These past months have been charged with a sense of curiosity and grappling- of how to make sense of an emergent identity that has been more than a century in the making. There was the recent Helene Wong talk at the Auckland Art Gallery, on Being Chinese, where the speakers were bold enough to ask what kind of New Zealand we wanted for the future, and then, what responsibility do we have to make this happen? Alongside more sticky questions raised by visiting artists Tita Salina and Irwan Ahmett at the recent St Paul St Forums negotiating diaspora and indigeneity, these thoughts have cumulatively left me in a state of cloudy euphoria dampened only by an incapacity to turn words into action.
Working in the GLAM sector, the division between personal and professional often becomes blurred. This isn’t surprising given that institutions clearly determine cultural value through representation. Being a New Zealand-born Chinese, working in this sector has given me a greater sense of my own identity, and while this has been a happy accident, it has also been one of the most isolating. On my better days I do believe that cultural spaces work hard to be ethnically inclusive. And on my worse, I cannot reconcile the essence of my being with a sector that is mired in a bicultural vernacular with little room for anyone else.
But the weight of this burden does not fall squarely on the shoulders our institutions. When Helene Wong affirmed that there needs to be a multiplicity of Asian voices in the arts sector, she was also speaking out against the silence and absence from cultural conversations that Chinese New Zealanders had perpetrated against themselves. And this has been a history over 100 years in the making. In trying to divert attention away from ourselves, to become the model migrants, or to readily subsume our identity to a dominant pākehā culture, our silence was as destructive as any action meted against us because the consequence was also the erasure of our bodies from the cultural landscape.
Race You There was another revelation that I wished had come earlier in my education. Published in Landfall in 2005, Tze Ming Mok’s words were a shallow echo of my own thoughts - a call to arms for the Asian community to try to make sense of our own belonging in relation to kaupapa Māori. I wonder at which point in my upbringing, in my early education alongside kōhanga reo and progression through various schools, and my own interaction with people and society did this fragile connection begin to fall away.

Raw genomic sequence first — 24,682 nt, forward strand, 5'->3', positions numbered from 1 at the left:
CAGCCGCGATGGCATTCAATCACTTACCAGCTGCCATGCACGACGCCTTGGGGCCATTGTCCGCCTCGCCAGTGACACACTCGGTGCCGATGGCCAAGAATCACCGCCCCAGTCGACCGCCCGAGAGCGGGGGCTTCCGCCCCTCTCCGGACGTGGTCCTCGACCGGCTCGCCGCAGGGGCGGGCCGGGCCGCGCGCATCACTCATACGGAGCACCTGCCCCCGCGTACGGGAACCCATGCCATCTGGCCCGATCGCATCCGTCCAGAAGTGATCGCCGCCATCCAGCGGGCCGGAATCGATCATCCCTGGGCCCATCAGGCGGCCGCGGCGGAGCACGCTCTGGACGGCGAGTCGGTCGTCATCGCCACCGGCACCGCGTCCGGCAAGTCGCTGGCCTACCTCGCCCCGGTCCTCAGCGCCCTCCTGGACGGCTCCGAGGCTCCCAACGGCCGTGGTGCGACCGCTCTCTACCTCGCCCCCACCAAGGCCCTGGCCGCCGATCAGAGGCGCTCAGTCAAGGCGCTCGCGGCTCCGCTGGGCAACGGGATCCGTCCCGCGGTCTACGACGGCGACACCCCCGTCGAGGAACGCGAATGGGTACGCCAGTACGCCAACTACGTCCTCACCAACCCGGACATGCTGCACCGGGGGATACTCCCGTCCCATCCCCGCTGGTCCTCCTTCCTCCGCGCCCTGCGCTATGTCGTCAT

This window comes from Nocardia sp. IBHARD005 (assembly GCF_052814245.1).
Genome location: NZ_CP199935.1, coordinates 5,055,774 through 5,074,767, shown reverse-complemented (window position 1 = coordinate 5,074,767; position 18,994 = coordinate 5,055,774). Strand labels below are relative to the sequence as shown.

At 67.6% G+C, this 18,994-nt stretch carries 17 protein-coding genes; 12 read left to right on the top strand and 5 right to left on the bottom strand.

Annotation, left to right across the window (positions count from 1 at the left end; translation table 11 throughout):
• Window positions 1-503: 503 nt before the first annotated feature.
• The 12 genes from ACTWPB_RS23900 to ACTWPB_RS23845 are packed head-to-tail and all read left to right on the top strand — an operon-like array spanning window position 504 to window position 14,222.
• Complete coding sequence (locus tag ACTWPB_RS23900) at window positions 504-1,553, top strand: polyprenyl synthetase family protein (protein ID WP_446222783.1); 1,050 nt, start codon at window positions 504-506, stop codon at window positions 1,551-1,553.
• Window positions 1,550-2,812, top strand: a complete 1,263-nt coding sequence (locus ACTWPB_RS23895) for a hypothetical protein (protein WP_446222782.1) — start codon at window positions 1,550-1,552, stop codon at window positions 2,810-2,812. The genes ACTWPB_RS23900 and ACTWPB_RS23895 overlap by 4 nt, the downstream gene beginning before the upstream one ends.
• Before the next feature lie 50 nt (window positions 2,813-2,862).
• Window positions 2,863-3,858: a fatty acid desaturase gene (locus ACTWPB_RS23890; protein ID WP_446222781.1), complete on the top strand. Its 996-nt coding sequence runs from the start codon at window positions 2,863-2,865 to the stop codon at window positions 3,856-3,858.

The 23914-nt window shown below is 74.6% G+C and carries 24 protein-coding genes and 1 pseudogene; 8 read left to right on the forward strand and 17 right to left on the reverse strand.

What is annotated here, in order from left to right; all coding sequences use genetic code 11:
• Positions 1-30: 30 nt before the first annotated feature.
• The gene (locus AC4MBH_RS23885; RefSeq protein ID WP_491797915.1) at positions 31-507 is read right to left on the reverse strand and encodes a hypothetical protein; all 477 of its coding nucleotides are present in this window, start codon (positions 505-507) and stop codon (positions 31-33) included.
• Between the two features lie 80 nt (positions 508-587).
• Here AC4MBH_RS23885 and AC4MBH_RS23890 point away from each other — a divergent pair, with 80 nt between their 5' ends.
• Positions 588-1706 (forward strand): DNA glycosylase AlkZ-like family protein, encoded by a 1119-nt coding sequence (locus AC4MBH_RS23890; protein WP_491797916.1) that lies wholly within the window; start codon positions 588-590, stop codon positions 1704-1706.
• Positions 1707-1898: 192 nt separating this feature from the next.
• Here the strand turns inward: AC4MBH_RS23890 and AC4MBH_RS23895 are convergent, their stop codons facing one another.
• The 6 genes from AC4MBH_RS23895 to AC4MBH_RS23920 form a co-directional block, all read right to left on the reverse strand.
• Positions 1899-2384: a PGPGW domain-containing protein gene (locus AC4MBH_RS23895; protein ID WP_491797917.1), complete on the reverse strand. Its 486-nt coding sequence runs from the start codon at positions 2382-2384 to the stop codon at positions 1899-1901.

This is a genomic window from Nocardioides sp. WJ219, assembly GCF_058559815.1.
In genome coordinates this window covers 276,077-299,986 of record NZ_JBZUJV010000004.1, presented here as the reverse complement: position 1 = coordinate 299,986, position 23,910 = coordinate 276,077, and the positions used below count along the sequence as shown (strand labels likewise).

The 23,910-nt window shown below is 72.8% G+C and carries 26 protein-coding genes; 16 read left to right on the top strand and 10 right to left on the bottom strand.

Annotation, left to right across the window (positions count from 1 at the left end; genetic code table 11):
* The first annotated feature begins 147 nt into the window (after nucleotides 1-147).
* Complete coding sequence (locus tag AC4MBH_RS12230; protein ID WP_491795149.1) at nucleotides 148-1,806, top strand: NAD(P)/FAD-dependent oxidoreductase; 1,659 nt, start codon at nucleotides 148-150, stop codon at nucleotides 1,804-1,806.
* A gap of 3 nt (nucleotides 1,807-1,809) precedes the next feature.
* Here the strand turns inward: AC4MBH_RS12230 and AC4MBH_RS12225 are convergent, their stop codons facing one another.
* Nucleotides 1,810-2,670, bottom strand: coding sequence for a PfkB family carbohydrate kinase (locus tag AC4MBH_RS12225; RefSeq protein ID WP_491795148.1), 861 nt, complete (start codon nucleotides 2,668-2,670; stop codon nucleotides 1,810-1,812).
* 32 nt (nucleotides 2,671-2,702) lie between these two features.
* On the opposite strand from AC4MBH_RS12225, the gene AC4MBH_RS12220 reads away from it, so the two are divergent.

I was recently reminded that it is not easy to carve a space for others who have been twice marginalised by a bicultural discourse, or for those whose being in this country is only via economic necessity, not cultural want. Nor is it the responsibility of institutions to carry forward cultural conversations about identity. This responsibility falls to the community, GLAMers and otherwise, who are able to act as free agents and determine a future that is different to what we can currently imagine.
But the question remains: does our work within the cultural sector absolve us of individual responsibility- or a responsibility to bring about change? And how can we agitate against institutional frameworks?
I no longer believe that it is desirable to bend myself to a system that is foreign to this land. Neutrality should not be a desirable position and might even be a dangerous one. In trying to uncover some of the history around recent Asian New Zealand art practice, I have also come to see that the natural ally of neutrality is not objectivity, but a lack of care, or perhaps even negligence. And that should be our first duty as GLAMers, a duty of care for culture.